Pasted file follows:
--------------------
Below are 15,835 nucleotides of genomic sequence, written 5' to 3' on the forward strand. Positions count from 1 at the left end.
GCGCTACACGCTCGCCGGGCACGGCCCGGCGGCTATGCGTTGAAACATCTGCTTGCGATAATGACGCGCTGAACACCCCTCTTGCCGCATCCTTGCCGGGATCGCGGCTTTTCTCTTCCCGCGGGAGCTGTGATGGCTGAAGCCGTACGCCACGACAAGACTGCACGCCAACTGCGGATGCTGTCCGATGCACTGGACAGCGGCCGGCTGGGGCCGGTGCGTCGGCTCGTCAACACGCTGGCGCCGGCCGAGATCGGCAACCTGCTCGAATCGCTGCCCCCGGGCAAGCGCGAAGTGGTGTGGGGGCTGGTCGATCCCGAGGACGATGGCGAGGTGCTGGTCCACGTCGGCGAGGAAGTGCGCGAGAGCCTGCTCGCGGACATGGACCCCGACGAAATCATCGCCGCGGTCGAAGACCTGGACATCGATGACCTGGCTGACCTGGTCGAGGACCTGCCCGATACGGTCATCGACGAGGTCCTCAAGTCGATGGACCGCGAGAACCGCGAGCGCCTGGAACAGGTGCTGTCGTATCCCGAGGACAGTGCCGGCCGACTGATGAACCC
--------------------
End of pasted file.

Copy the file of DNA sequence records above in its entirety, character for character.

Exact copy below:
Below are 15,835 nucleotides of genomic sequence, written 5' to 3' on the forward strand. Positions count from 1 at the left end.
GCGCTACACGCTCGCCGGGCACGGCCCGGCGGCTATGCGTTGAAACATCTGCTTGCGATAATGACGCGCTGAACACCCCTCTTGCCGCATCCTTGCCGGGATCGCGGCTTTTCTCTTCCCGCGGGAGCTGTGATGGCTGAAGCCGTACGCCACGACAAGACTGCACGCCAACTGCGGATGCTGTCCGATGCACTGGACAGCGGCCGGCTGGGGCCGGTGCGTCGGCTCGTCAACACGCTGGCGCCGGCCGAGATCGGCAACCTGCTCGAATCGCTGCCCCCGGGCAAGCGCGAAGTGGTGTGGGGGCTGGTCGATCCCGAGGACGATGGCGAGGTGCTGGTCCACGTCGGCGAGGAAGTGCGCGAGAGCCTGCTCGCGGACATGGACCCCGACGAAATCATCGCCGCGGTCGAAGACCTGGACATCGATGACCTGGCTGACCTGGTCGAGGACCTGCCCGATACGGTCATCGACGAGGTCCTCAAGTCGATGGACCGCGAGAACCGCGAGCGCCTGGAACAGGTGCTGTCGTATCCCGAGGACAGTGCCGGCCGACTGATGAACCC